Mapping Love for Land among Punjabi Peasants in the Colonial Era: A study of Sant Singh Sekhon’s Blood and Soil (1949)

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Authors:
Gurpreet Singh, Punjabi University, Patiala, India
Sushil Kumar, Punjabi University, Talwandi Sabo, India
Email: gurpreetgill498@gmail.com
Published: June 05, 2020
https://doi.org/10.22492/ijah.7.1.11

Citation: Singh, G., & Kumar, S. (2020). Mapping Love for Land among Punjabi Peasants in the Colonial Era: A study of Sant Singh Sekhon’s Blood and Soil (1949). IAFOR Journal of Arts & Humanities, 7(1). https://doi.org/10.22492/ijah.7.1.11


Abstract

For Punjabi peasants, land determines socio-cultural and economic status, providing a level of financial security. It determines the magnitude of a family legacy. Thus, land has been more than a simple asset or source of livelihood for Punjabi peasants during the Colonial Era. For the Indian peasant, the land is the underpinning of the quality of life; all social and economic concerns as well as the individual’s stature in public life ultimately revolve around land tenure. Ian Talbot writes particularly about the sentiments of colonial Punjabi peasantry when he observes, "Colonial Punjab had a rural society and an economy based on agriculture as around two thirds of the total population was dependent on agriculture for its livelihood" (p. 6). The present paper is an attempt to trace the Punjabi peasants’ attachment and love for their land during the colonial period with particular reference to Sant Singh Sekhon’s Blood and Soil (Lahu Mitti).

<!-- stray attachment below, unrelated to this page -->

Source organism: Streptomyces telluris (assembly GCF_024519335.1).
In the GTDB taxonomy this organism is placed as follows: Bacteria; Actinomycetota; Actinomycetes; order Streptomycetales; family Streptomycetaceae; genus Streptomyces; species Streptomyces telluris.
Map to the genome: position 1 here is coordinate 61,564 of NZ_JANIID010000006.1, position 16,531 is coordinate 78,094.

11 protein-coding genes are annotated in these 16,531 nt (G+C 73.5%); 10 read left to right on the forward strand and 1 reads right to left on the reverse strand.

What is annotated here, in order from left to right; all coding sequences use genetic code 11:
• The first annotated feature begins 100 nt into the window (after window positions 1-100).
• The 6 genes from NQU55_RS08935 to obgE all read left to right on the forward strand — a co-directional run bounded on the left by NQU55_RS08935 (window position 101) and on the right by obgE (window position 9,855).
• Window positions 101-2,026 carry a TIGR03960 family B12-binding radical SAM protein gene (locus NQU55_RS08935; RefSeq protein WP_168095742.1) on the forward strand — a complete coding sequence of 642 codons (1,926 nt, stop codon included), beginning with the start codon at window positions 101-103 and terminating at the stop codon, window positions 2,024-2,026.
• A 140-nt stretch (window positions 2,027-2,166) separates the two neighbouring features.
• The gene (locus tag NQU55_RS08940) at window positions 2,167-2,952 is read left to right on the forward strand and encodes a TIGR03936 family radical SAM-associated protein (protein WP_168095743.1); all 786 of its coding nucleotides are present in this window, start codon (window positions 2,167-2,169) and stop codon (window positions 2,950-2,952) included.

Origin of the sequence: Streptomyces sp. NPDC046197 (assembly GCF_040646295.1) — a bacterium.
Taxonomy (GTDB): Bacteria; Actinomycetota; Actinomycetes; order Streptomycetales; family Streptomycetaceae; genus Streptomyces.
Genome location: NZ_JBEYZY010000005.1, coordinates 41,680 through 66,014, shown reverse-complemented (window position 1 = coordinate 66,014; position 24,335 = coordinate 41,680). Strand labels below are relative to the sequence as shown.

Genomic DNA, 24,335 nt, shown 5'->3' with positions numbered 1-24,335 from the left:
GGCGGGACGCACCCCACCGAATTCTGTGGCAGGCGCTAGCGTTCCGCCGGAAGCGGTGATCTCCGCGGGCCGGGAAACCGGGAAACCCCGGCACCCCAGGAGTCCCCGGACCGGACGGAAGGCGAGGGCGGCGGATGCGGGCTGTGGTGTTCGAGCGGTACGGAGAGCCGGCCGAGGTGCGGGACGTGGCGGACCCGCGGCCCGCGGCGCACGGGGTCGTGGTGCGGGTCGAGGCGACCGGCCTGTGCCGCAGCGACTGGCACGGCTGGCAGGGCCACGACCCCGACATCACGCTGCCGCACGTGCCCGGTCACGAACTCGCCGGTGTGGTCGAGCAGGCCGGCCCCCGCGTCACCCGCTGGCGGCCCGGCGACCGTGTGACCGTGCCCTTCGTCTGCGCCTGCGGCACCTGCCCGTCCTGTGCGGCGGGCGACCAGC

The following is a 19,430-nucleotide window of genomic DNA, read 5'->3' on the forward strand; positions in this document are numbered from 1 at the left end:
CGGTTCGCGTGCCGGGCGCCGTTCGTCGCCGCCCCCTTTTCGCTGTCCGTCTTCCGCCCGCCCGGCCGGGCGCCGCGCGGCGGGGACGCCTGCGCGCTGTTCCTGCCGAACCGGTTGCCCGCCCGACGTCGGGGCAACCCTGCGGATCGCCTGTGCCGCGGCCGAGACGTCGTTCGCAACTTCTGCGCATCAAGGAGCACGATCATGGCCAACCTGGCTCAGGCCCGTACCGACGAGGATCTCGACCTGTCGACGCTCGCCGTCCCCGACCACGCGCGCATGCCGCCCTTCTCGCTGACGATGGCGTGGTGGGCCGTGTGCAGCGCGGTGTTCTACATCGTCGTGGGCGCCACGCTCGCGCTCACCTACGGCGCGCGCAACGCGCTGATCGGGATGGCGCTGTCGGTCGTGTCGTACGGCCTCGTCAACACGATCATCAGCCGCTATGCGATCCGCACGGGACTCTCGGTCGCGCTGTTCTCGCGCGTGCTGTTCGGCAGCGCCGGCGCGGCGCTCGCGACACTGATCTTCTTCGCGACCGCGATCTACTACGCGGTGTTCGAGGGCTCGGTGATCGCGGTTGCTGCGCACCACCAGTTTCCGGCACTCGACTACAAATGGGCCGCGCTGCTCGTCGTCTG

Keywords: cinematic representations, Indian sportswomen, patriarchy, teaching